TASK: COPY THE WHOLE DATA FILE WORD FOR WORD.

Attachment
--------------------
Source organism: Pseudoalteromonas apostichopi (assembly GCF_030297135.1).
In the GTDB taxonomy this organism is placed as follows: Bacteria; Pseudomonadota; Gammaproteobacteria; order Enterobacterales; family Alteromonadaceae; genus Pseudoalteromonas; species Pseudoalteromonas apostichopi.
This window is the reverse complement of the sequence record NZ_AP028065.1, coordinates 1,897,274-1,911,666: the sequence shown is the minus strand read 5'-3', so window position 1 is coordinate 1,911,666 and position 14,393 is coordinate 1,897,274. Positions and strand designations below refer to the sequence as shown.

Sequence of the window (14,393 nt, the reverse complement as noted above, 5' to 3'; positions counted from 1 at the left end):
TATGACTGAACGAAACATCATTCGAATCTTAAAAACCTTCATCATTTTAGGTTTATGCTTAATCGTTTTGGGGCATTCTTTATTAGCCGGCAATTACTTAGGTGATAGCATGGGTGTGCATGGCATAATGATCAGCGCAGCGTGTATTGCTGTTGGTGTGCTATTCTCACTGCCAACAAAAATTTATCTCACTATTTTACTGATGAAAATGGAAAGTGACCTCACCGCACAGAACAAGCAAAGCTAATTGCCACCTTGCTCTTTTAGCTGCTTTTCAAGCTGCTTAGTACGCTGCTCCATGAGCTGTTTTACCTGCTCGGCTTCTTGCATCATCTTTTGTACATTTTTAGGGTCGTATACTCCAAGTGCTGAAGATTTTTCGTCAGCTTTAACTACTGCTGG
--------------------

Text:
Source organism: Pseudoalteromonas apostichopi (assembly GCF_030297135.1).
In the GTDB taxonomy this organism is placed as follows: Bacteria; Pseudomonadota; Gammaproteobacteria; order Enterobacterales; family Alteromonadaceae; genus Pseudoalteromonas; species Pseudoalteromonas apostichopi.
This window is the reverse complement of the sequence record NZ_AP028065.1, coordinates 1,897,274-1,911,666: the sequence shown is the minus strand read 5'-3', so window position 1 is coordinate 1,911,666 and position 14,393 is coordinate 1,897,274. Positions and strand designations below refer to the sequence as shown.

Sequence of the window (14,393 nt, the reverse complement as noted above, 5' to 3'; positions counted from 1 at the left end):
TATGACTGAACGAAACATCATTCGAATCTTAAAAACCTTCATCATTTTAGGTTTATGCTTAATCGTTTTGGGGCATTCTTTATTAGCCGGCAATTACTTAGGTGATAGCATGGGTGTGCATGGCATAATGATCAGCGCAGCGTGTATTGCTGTTGGTGTGCTATTCTCACTGCCAACAAAAATTTATCTCACTATTTTACTGATGAAAATGGAAAGTGACCTCACCGCACAGAACAAGCAAAGCTAATTGCCACCTTGCTCTTTTAGCTGCTTTTCAAGCTGCTTAGTACGCTGCTCCATGAGCTGTTTTACCTGCTCGGCTTCTTGCATCATCTTTTGTACATTTTTAGGGTCGTATACTCCAAGTGCTGAAGATTTTTCGTCAGCTTTAACTACTGCTGG